Welcome to Extinct Attractions. This week we’ll be heading across the Pacific Ocean to the first overseas park and one of its plentiful anniversary celebrations.
This past Saturday, Tokyo DisneySea celebrated its 20th anniversary, even though the celebration began back in April. Generally, the Tokyo parks function similarly to the domestic parks in that they make any major park anniversary a year-long celebration complete with new entertainment offerings and park-wide decorations. All of these parks have been doing this for years because it’s a quick and easy way to help guests feel like they are part of the magic and get some limited time experiences before they go away.
Via Disney Wiki
Today, we’ll be taking a look back at the 20th anniversary of Tokyo Disneyland and the nighttime spectacular that accompanied it. For the anniversary, the park added some fun new experiences like Cinderellabration: Lights of Romance and Disney’s Dreams on Parade. The celebration was centered all around dreams, so both of those attractions fit perfectly in that theme, and today’s featured attraction doesn’t quite fall into that (but then again I don’t speak Japanese so perhaps it does).
Blazing Rhythms opened January 25, 2003 along with the rest of the celebration and made its mark as a unique nighttime spectacular with quite a few pieces in it.
I’ll be honest, I’m not positive what the story of this attraction was because the whole show was in Japanese and there were no subtitles. The theme song that played at the beginning and end was in English, though and was way too catchy for its own good, but would you expect anything else from a nation known for creating catchy theme songs?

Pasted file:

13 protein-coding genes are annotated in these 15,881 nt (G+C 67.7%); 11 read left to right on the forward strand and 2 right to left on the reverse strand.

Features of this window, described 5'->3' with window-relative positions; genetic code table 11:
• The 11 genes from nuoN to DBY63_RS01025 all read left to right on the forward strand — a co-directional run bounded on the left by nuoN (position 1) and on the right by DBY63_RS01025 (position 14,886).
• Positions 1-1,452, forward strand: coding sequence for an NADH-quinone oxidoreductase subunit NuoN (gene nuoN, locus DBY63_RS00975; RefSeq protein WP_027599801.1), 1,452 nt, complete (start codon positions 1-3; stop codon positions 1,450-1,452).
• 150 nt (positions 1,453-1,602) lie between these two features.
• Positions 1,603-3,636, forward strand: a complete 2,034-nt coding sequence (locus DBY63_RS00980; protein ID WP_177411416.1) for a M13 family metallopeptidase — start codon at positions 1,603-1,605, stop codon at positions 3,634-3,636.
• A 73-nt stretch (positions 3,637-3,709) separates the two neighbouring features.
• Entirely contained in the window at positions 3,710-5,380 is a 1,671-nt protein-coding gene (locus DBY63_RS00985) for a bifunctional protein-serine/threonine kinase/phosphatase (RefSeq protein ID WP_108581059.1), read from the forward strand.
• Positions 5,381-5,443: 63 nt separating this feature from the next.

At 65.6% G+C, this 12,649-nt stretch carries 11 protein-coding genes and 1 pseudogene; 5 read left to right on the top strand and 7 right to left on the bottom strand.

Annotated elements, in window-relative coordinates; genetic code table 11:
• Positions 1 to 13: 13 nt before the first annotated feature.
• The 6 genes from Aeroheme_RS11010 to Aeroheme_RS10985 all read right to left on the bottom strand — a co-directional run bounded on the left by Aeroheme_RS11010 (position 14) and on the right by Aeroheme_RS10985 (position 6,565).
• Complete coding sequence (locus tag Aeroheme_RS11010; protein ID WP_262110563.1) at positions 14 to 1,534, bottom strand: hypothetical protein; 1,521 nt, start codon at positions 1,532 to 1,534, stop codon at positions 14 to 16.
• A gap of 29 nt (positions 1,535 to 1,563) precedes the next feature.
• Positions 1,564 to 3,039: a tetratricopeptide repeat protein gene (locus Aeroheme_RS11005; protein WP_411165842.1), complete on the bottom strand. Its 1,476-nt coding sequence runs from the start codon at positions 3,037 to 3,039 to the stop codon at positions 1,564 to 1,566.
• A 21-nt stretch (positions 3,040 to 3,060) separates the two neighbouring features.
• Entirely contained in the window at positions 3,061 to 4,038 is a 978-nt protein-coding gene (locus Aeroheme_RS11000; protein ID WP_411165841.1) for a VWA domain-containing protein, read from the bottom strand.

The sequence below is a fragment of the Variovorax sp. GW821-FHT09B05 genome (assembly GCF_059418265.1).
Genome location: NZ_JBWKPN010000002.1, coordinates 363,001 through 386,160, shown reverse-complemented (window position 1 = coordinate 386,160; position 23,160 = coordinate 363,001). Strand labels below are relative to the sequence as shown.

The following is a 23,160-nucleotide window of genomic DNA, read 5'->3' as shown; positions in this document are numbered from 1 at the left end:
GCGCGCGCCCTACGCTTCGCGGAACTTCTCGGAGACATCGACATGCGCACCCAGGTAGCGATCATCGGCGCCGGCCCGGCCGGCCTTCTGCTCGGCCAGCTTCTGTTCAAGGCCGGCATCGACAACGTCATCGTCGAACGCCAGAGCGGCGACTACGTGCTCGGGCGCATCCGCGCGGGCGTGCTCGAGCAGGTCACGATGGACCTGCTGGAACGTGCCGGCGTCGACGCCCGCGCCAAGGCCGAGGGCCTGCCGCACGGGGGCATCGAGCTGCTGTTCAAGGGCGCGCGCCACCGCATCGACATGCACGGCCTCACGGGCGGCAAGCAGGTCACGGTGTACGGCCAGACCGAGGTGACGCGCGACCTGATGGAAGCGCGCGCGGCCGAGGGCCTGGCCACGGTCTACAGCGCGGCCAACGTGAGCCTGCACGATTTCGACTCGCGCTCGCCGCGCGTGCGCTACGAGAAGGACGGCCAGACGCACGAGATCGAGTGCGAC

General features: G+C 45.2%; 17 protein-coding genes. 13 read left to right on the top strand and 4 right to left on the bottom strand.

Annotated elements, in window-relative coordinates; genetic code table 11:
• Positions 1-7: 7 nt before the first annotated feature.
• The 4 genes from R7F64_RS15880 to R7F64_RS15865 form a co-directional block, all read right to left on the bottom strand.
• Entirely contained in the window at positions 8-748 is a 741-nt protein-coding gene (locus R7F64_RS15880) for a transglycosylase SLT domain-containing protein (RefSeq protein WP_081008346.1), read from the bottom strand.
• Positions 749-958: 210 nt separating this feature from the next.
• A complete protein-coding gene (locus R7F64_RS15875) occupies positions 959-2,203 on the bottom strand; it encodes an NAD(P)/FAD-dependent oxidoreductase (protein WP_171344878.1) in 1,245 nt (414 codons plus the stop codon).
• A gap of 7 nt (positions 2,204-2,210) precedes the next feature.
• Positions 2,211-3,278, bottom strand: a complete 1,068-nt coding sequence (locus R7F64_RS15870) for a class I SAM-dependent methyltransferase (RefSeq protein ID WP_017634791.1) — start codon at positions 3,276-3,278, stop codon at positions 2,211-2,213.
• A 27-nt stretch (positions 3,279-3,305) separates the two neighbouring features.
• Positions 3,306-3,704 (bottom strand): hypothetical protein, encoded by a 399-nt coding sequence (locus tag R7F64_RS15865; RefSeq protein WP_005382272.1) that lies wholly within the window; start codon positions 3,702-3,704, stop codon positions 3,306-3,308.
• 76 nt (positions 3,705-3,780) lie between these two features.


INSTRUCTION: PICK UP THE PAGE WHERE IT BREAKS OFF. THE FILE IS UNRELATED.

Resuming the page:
What made Blazing Rhythms so interesting was that it combined multiple different types of shows. There were elements of parades, castle shows, and fireworks all thrown into the mix.
Via All Music
The experience began with a myriad of floats taking their places in front of the castle, each with a different character on it. The show primarily stuck with Fab Five characters, though Tarzan did make his way into the shows, which seems like an odd choice, but when looking at the design of the show actually makes a lot of sense. The costumes and float designs were very reminiscent of something one would see in Adventureland, so the Tarzan connection works to an extent.
Once the floats were all settled in, the experience shifted to a castle show with dancers all over the stage and even a good amount of fireworks. The music took a dramatic turn and Mickey got in on some Fantasmic-esque moves to really up the suspense of the show.
But to me, the highlight of the entire show was all of the fire. It was on all of the floats and just constantly turned on. But then to make things even cooler, the floats would shoot out fireballs into the air in time with the music. It feels like something that could never happen today because of safety reasons, but it was very cool to see it while it lasted.
All in all, it’s hard to put into words what this show was like because it was unlike any show I’ve ever seen at a Disney park since it basically combined three into one. I would definitely recommend checking this one out to get a taste for what Tokyo Disneyland shows are like. I don’t get around to them on the blog often because it’s generally tough to find information on them, but I’m hoping to get to a few more of them in the next few months.
As always, don’t forget to check out my interactive maps of the Disney Parks throughout the years where you can watch or learn more about all the attractions from every Disney park around the world.
Thanks for reading and have a magical day!
Cole Geryak is a childless millennial making his way through the world. He has ridden every single ride in Disneyland in one day, all while wearing a shirt and tie. Imagination is his middle name, and his heart truly lies in the parks.